Run Of The Mill Bread:


Bare Necessities:
7cups/700g Strong White Bread Flour
2tsp Salt
7g/1 sachet Fast-Action Dried Yeast
OR
15g Fresh Yeast
450ml Lukewarm Water


1. Add the flour, salt and yeast (if you're using dried yeast) to a bowl and mix.
(1.5. If you're using fresh yeast, combine with the lukewarm water.)
2. Add the water to the flour.
3. Mix the flour and the water (you may want to use a wooden spoon for this, but at some point you will have to start using your hands.)
3.5. If you've mixed all the flour and water together and it's too dry, add some water, but only a couple of drops at a time, and if it is too moist, add a small handful of flour.
4. Once you've mixed all the flour and water together, sprinkle some flour onto the work surface and take the dough out of the bowl and knead solidly for 10-15 mins
5. Put the ball of dough back into the bowl.
6. Cover the bowl with cling film, and pierce the cling film a couple times.
7. Put the bowl in a warm area (e.g. the boiler room or on the radiator) and leave for about 1-2 hours or until the dough has about doubled in size.
8. Punch the dough to deflate it slightly.
9. Knead gently so as to distribute the bubbles evenly.
10. Grease with butter and/or line your baking tray(s) with greaseproof paper.
11. Shape your dough, you may like to do a plait, or just a roll, whatever you fancy, and put onto the baking tray.
12. Cover the trays again and leave in the same warm place for about an hour or until have roughly doubled in size again.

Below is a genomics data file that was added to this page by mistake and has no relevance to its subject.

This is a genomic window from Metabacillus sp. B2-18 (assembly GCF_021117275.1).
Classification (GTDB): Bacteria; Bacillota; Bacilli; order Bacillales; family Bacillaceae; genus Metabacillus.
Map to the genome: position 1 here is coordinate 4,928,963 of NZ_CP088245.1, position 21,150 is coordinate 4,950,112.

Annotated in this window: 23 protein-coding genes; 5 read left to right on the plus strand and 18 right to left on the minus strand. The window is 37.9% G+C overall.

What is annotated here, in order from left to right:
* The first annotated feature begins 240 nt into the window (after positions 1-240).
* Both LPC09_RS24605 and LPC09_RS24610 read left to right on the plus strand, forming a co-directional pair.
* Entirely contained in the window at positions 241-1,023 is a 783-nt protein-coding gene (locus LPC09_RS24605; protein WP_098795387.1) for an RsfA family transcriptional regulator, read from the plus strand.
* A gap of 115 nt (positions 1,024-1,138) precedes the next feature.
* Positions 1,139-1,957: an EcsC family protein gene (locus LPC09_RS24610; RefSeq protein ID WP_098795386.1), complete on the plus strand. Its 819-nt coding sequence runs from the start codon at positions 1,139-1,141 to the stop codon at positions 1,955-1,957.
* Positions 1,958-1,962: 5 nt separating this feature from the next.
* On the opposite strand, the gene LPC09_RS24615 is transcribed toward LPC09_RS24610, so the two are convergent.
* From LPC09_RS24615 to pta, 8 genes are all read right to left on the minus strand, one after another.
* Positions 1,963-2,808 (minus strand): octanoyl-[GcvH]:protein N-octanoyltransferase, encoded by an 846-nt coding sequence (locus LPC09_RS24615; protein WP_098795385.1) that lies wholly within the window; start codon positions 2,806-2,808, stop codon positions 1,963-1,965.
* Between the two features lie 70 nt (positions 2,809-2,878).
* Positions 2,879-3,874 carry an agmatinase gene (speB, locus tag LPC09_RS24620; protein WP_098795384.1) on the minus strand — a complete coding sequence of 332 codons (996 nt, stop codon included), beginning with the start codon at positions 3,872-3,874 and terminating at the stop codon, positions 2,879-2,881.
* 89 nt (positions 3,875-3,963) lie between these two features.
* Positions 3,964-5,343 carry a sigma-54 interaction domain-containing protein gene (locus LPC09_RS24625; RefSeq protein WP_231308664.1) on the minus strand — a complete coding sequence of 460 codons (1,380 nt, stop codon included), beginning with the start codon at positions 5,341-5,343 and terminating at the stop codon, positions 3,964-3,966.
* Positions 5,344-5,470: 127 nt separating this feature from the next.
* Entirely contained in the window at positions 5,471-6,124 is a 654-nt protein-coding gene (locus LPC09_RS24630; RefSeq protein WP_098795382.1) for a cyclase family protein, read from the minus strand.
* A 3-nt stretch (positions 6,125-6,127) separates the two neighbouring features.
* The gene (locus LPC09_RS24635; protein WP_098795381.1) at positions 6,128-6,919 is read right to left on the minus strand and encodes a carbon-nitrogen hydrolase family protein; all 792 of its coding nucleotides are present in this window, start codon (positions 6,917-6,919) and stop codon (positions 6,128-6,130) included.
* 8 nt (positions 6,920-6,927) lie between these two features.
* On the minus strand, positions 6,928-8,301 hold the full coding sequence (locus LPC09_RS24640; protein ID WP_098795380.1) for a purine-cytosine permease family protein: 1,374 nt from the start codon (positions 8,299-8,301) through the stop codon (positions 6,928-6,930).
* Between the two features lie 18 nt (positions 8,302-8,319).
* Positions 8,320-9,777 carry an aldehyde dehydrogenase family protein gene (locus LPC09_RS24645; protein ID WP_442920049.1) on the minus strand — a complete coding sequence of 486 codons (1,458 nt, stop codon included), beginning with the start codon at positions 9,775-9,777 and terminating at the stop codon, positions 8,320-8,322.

13. Preheat the oven to 230C/450F/gas mark 8.
14. Uncover the dough and put in the oven for about 30mins (rotating them half way through if needs be) or until golden brown on the top and makes a hollow sound if tapped lightly on the bottom.
15. Leave to cool and then serve up with the spread of your choice (or just plain if you want!).

Monday, 14 November 2011

Apple Mush

Ok, so TECHNICALLY it's stewed apple, but I've been eating this since I was a baby, and it's just been given that family name, even my 19 year old brother calls it that, though I suppose he's less than pleased that I told you all that.

The original reason that my mum started making it is because, as a baby, I simply refused to eat any of the baby food that she bought from the supermarkets and when she made it, as I'm sure you'll find when you make it, I just wanted more (which was coincidentally my first word, 'more'). It can be eaten hot or cold, I like it with a bit of custard, or, if I'm feeling especially naughty, hot with a scoop (or two) of creamy vanilla ice-cream; though I'm sure that you can have it with just about anything you want.

This recipe is super easy to make and takes no time at all. Proportions will vary based on the size of apples you're using and whether you want it 'sweet sweet sweet', or if you want it to have more of a 'tang'. I personally prefer it with a bit of zing, but not the tears-running-down-my-face-oh-my-god-this-is-so-sour kind of sour. And, though I'm sure that you're all perfectly clever enough to realize this, though I apparently wasn't, the apple gets REALLY hot, so don't taste it until it has cooled down some more, and if it needs more sugar, just heat it up a bit first.

Bare Nececities:
4 Bramley apples
1/2-3/4 cups/115-170g Castor sugar

1. Peel apples.
2. Take out the core and pips and chop the apples into small-ish chunks.
3. Put the chopped apples into the saucepan with water (put the water to about half where apples are-if that makes sense) and add the sugar.
4. Mix all together and then bring to the boil (there's no need to stir this constantly, just put the lid on and leave it alone, but keep watching it!).
5. Turn off the heat once the apples are cooked and foaming slightly and leave to cool.

Tuesday, 8 November 2011

Rice Pudding